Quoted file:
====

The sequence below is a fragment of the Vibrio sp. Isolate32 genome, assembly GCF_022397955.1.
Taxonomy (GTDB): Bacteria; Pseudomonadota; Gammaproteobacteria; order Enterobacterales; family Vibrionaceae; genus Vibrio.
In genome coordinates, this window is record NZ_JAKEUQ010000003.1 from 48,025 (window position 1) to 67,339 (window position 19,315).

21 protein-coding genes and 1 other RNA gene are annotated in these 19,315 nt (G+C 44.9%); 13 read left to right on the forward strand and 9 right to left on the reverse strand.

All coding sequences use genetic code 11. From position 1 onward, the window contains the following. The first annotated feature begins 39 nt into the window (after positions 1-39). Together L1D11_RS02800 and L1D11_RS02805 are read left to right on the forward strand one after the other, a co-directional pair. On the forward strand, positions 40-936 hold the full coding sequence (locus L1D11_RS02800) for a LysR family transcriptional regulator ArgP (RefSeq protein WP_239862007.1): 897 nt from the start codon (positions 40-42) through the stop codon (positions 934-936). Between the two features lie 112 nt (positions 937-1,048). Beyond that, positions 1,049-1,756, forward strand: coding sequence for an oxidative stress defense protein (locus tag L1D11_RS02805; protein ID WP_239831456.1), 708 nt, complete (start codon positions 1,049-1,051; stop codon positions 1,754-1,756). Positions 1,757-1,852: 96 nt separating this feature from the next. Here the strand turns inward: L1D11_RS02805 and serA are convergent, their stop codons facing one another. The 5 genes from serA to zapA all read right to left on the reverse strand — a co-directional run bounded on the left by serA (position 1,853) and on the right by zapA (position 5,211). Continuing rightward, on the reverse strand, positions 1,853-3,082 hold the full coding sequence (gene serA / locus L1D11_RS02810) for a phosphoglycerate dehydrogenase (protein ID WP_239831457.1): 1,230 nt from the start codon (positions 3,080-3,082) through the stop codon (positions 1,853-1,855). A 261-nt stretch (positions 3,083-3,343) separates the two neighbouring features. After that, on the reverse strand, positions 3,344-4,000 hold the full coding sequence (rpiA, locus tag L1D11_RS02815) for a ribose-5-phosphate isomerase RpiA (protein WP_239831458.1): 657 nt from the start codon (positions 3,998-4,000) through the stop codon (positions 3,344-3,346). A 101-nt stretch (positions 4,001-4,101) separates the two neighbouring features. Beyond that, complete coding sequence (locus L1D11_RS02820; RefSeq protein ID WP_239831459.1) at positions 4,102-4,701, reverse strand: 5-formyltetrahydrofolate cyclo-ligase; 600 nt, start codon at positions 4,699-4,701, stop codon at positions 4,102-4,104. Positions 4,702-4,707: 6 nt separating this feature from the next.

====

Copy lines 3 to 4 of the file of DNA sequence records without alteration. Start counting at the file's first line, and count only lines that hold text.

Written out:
In genome coordinates, this window is record NZ_JAKEUQ010000003.1 from 48,025 (window position 1) to 67,339 (window position 19,315).

21 protein-coding genes and 1 other RNA gene are annotated in these 19,315 nt (G+C 44.9%); 13 read left to right on the forward strand and 9 right to left on the reverse strand.